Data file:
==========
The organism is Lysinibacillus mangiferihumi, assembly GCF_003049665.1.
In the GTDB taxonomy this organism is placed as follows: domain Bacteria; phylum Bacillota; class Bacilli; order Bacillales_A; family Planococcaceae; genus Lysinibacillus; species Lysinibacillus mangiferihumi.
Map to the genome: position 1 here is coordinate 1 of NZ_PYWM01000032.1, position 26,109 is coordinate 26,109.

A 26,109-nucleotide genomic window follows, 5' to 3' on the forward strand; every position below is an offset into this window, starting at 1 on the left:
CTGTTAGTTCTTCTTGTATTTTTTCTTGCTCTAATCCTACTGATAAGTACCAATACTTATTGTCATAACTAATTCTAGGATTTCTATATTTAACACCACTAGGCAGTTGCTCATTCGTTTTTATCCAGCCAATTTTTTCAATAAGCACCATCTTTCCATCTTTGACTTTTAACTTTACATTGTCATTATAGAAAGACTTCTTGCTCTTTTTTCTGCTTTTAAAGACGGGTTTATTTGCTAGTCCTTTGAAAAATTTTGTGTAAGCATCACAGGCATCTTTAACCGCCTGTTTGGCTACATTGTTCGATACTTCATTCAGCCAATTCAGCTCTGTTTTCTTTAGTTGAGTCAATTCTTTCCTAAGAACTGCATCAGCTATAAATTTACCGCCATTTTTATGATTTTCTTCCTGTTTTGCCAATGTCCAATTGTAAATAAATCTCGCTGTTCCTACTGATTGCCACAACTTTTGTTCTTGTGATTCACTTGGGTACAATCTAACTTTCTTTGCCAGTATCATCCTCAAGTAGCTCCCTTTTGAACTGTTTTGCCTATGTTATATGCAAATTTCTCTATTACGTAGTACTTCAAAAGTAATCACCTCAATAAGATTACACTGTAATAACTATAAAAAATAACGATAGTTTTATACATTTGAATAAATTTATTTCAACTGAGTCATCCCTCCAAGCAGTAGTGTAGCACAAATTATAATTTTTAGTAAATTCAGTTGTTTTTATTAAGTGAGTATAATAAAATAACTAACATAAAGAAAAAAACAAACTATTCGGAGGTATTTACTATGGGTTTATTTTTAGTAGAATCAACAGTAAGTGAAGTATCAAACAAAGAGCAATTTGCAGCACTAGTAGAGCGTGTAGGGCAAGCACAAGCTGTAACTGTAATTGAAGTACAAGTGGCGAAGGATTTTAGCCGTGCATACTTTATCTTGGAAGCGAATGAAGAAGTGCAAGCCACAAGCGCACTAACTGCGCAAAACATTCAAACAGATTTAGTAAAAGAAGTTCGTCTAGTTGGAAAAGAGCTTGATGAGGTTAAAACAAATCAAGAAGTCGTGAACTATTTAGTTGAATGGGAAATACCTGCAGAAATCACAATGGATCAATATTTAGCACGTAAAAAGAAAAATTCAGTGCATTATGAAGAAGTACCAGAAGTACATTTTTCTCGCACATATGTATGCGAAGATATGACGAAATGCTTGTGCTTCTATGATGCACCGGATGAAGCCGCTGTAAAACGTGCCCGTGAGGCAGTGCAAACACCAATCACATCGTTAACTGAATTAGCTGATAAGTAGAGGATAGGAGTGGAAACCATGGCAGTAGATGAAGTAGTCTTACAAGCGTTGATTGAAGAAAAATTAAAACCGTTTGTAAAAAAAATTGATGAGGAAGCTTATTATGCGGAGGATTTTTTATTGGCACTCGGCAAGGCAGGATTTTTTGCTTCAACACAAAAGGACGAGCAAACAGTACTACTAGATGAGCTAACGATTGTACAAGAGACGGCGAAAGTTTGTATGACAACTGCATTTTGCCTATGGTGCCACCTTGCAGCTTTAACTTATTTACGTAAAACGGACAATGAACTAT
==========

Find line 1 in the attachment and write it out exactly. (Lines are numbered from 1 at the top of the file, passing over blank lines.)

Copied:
The organism is Lysinibacillus mangiferihumi, assembly GCF_003049665.1.